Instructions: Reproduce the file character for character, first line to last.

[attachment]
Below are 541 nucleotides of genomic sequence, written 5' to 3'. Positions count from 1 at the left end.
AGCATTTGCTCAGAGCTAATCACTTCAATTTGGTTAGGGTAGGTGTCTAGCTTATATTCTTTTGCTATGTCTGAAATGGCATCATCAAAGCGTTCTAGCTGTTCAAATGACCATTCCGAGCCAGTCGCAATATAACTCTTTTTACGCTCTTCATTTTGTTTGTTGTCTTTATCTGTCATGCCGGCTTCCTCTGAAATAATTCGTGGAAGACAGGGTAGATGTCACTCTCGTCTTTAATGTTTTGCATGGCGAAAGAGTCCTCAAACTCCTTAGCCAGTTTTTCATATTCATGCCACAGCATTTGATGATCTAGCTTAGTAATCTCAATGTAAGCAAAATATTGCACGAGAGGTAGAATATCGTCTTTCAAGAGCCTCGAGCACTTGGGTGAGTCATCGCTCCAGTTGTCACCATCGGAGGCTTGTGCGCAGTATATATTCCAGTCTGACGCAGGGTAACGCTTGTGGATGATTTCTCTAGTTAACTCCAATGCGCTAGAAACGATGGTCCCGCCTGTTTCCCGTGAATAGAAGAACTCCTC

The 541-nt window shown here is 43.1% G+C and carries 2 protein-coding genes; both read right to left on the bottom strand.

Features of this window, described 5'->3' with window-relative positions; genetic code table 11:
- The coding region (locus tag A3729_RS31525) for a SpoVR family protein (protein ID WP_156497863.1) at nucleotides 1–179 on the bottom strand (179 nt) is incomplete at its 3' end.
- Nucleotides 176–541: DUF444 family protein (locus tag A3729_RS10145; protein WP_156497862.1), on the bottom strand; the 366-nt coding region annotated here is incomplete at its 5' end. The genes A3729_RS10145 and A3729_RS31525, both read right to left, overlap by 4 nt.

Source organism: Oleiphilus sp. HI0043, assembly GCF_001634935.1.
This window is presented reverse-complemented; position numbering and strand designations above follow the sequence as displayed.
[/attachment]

Below are 541 nucleotides of genomic sequence, written 5' to 3'. Positions count from 1 at the left end.
AGCATTTGCTCAGAGCTAATCACTTCAATTTGGTTAGGGTAGGTGTCTAGCTTATATTCTTTTGCTATGTCTGAAATGGCATCATCAAAGCGTTCTAGCTGTTCAAATGACCATTCCGAGCCAGTCGCAATATAACTCTTTTTACGCTCTTCATTTTGTTTGTTGTCTTTATCTGTCATGCCGGCTTCCTCTGAAATAATTCGTGGAAGACAGGGTAGATGTCACTCTCGTCTTTAATGTTTTGCATGGCGAAAGAGTCCTCAAACTCCTTAGCCAGTTTTTCATATTCATGCCACAGCATTTGATGATCTAGCTTAGTAATCTCAATGTAAGCAAAATATTGCACGAGAGGTAGAATATCGTCTTTCAAGAGCCTCGAGCACTTGGGTGAGTCATCGCTCCAGTTGTCACCATCGGAGGCTTGTGCGCAGTATATATTCCAGTCTGACGCAGGGTAACGCTTGTGGATGATTTCTCTAGTTAACTCCAATGCGCTAGAAACGATGGTCCCGCCTGTTTCCCGTGAATAGAAGAACTCCTC

The 541-nt window shown here is 43.1% G+C and carries 2 protein-coding genes; both read right to left on the bottom strand.

Features of this window, described 5'->3' with window-relative positions; genetic code table 11:
- The coding region (locus tag A3729_RS31525) for a SpoVR family protein (protein ID WP_156497863.1) at nucleotides 1–179 on the bottom strand (179 nt) is incomplete at its 3' end.
- Nucleotides 176–541: DUF444 family protein (locus tag A3729_RS10145; protein WP_156497862.1), on the bottom strand; the 366-nt coding region annotated here is incomplete at its 5' end. The genes A3729_RS10145 and A3729_RS31525, both read right to left, overlap by 4 nt.

Source organism: Oleiphilus sp. HI0043, assembly GCF_001634935.1.
This window is presented reverse-complemented; position numbering and strand designations above follow the sequence as displayed.